JIS News

Story Highlights

  • On Thursday, July 30, Jamaica will join 133 other countries in observing the inaugural World Day Against Trafficking in Persons.
  • Speaking at a JIS ‘Think Tank’ on July 24, Chairperson for the National Task Force Against Trafficking in Persons (NATFATIP), Carol Palmer, said that the observance of the day is necessary to raise awareness of the trauma experienced by victims of human trafficking and for the promotion and protection of their rights.
  • NATFATIP will observe a week-long of activities, beginning on July 26 with an 8:30 a.m. church service at Hope United Church, Mona, in Kingston.

On Thursday, July 30, Jamaica will join 133 other countries in observing the inaugural World Day Against Trafficking in Persons.

Speaking at a JIS ‘Think Tank’ on July 24,  Chairperson for the National Task Force Against Trafficking in Persons (NATFATIP), Carol Palmer, said that the observance of the day is necessary to raise awareness of the trauma experienced by victims of human trafficking and for the promotion and protection of their rights.

“Our intention is largely to provide the society with more information on this crime, so they can become fully aware. If every person in the society doesn’t know what is human trafficking, then we have not succeeded in our efforts,” she said.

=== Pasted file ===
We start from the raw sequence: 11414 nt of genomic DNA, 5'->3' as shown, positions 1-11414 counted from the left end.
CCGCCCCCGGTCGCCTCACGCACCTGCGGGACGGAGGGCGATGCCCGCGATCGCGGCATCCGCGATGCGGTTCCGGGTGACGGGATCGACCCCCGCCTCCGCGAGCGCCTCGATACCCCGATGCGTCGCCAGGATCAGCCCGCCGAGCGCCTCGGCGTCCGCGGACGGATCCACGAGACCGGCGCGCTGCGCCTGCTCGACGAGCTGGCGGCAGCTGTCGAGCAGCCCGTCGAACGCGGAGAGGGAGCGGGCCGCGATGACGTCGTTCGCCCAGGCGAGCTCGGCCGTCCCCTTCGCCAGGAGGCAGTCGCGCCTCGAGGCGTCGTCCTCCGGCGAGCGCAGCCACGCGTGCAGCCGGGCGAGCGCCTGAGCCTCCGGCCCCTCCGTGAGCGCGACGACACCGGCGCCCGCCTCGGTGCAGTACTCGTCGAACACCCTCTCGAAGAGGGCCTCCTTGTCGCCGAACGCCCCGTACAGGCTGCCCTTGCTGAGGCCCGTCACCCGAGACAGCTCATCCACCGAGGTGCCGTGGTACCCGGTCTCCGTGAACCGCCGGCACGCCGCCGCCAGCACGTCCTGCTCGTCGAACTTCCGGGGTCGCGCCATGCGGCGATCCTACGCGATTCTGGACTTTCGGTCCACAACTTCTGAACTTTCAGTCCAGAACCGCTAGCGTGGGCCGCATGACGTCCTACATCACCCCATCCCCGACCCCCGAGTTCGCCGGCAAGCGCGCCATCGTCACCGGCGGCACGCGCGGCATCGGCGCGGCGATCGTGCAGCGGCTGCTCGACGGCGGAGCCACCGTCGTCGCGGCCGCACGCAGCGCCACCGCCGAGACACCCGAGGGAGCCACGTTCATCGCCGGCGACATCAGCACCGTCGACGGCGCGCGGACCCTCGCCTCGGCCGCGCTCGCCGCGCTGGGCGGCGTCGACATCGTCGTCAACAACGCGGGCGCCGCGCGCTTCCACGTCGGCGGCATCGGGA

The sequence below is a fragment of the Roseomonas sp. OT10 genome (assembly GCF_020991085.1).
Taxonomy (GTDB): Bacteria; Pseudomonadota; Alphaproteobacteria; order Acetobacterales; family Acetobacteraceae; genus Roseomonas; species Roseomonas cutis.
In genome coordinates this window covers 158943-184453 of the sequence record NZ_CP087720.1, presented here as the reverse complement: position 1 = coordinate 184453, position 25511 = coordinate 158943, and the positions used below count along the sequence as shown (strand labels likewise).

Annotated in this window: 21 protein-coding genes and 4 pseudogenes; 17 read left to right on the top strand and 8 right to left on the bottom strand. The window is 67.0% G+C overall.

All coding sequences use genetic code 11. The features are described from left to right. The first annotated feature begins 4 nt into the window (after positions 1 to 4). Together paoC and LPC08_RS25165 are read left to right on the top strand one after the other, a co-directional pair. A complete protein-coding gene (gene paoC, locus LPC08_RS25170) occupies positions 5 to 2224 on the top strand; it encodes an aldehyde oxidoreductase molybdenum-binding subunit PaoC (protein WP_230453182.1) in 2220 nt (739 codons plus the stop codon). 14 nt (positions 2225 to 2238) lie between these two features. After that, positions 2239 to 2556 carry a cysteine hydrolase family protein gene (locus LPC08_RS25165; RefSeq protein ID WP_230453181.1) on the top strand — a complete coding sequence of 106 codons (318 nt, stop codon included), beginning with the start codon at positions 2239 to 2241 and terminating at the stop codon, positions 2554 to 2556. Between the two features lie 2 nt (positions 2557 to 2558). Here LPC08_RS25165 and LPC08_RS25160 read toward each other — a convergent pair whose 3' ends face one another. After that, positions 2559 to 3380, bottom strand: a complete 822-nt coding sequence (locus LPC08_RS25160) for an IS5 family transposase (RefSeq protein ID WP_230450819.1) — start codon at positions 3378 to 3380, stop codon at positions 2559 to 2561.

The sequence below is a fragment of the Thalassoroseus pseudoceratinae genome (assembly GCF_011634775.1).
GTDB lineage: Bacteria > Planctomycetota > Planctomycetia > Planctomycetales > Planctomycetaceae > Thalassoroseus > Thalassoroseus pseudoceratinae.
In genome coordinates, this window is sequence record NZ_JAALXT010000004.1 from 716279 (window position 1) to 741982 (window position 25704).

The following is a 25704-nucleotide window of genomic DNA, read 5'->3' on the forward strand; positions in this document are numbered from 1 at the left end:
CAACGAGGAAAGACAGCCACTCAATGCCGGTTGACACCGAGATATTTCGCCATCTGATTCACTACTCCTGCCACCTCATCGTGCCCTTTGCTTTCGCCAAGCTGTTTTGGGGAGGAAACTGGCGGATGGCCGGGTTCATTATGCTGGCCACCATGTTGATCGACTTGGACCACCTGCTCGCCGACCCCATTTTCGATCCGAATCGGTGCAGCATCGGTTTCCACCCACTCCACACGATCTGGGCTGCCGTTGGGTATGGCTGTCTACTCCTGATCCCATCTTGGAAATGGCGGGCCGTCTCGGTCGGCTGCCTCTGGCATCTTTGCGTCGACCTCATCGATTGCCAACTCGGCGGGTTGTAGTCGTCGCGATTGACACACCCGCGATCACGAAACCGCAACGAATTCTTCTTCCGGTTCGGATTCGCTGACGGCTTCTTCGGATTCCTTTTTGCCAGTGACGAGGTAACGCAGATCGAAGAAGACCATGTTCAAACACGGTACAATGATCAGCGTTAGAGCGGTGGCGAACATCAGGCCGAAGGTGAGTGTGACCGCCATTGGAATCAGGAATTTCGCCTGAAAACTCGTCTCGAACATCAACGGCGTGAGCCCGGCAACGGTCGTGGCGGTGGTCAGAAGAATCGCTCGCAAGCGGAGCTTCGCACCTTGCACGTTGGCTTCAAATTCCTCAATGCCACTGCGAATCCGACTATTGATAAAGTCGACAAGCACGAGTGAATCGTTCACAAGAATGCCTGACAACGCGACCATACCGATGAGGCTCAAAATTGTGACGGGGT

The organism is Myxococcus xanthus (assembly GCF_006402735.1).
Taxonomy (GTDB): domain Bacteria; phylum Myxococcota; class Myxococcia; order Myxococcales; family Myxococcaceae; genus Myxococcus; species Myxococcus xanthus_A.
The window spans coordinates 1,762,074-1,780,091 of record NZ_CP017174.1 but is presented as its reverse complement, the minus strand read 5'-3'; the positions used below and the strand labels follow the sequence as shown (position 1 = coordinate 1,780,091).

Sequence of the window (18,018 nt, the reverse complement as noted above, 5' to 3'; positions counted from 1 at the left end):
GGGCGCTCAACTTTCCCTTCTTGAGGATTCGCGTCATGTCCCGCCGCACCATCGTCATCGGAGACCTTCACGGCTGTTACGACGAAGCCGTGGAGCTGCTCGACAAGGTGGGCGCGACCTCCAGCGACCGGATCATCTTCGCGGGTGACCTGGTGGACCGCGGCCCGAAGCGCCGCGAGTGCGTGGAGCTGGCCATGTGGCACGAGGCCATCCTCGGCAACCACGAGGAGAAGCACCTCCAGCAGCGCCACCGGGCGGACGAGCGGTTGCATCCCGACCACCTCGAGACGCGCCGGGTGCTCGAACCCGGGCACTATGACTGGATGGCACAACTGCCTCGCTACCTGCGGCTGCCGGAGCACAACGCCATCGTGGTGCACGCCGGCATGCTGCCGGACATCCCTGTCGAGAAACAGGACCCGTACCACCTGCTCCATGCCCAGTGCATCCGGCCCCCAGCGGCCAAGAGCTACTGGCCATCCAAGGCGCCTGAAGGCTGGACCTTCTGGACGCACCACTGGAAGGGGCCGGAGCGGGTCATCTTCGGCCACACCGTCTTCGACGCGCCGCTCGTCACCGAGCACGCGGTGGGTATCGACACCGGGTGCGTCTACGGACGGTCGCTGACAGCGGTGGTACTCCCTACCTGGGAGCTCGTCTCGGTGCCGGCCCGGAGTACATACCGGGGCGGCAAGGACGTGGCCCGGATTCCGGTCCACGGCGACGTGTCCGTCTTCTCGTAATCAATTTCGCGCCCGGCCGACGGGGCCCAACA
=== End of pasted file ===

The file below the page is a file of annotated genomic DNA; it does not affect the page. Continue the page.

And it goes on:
NATFATIP will observe a week-long of activities,  beginning on July 26 with an 8:30 a.m. church service at Hope United Church, Mona, in  Kingston.

There will also be a national broadcast of the Prime Minister’s message to be aired on the Day of observance, supported by a supplement and inserts in the newspapers.

Trafficking in Persons (TIP) Week will end with the Task Force’s participation in the Denbigh Show from July 31 to  August 2, in May Pen, Clarendon.

Meanwhile, Secretary General  of the United Nations Office on Drugs and Crime (UNODOC), Ban Ki-moon, in an official statement  for the Day, said that every country must join together to overcome this transnational threat by supporting and protecting victims while pursuing and prosecuting the criminals.

“On the World Day Against Trafficking in Persons, let us resolve to act as one in the name of justice and dignity for all,” he said.

Trafficking in persons is a serious crime and a grave violation of human rights. Every year, thousands of men, women and children fall into the hands of traffickers, in their own countries and abroad.

UNODOC reports that an estimated 2.5 million people are trapped in modern-day slavery.